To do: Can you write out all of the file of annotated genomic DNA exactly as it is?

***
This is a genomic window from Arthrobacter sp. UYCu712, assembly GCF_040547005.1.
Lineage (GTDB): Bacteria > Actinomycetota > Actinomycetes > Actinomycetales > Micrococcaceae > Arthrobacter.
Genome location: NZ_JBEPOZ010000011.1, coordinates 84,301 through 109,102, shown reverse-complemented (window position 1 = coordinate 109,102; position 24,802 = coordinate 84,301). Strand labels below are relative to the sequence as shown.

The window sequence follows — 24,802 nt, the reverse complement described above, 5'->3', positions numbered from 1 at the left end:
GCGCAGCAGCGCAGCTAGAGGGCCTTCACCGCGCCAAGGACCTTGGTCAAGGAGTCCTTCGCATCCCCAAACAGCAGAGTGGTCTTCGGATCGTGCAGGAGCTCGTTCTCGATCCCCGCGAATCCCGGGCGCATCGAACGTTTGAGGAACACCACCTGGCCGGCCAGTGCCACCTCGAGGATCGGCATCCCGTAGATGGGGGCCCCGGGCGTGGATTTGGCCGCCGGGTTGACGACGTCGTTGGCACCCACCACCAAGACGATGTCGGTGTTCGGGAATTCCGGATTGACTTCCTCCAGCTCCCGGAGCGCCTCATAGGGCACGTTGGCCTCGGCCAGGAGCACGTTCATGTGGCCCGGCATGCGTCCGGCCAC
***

This is a genomic window from Arthrobacter sp. UYCu712, assembly GCF_040547005.1.
Lineage (GTDB): Bacteria > Actinomycetota > Actinomycetes > Actinomycetales > Micrococcaceae > Arthrobacter.
Genome location: NZ_JBEPOZ010000011.1, coordinates 84,301 through 109,102, shown reverse-complemented (window position 1 = coordinate 109,102; position 24,802 = coordinate 84,301). Strand labels below are relative to the sequence as shown.

The window sequence follows — 24,802 nt, the reverse complement described above, 5'->3', positions numbered from 1 at the left end:
GCGCAGCAGCGCAGCTAGAGGGCCTTCACCGCGCCAAGGACCTTGGTCAAGGAGTCCTTCGCATCCCCAAACAGCAGAGTGGTCTTCGGATCGTGCAGGAGCTCGTTCTCGATCCCCGCGAATCCCGGGCGCATCGAACGTTTGAGGAACACCACCTGGCCGGCCAGTGCCACCTCGAGGATCGGCATCCCGTAGATGGGGGCCCCGGGCGTGGATTTGGCCGCCGGGTTGACGACGTCGTTGGCACCCACCACCAAGACGATGTCGGTGTTCGGGAATTCCGGATTGACTTCCTCCAGCTCCCGGAGCGCCTCATAGGGCACGTTGGCCTCGGCCAGGAGCACGTTCATGTGGCCCGGCATGCGTCCGGCCAC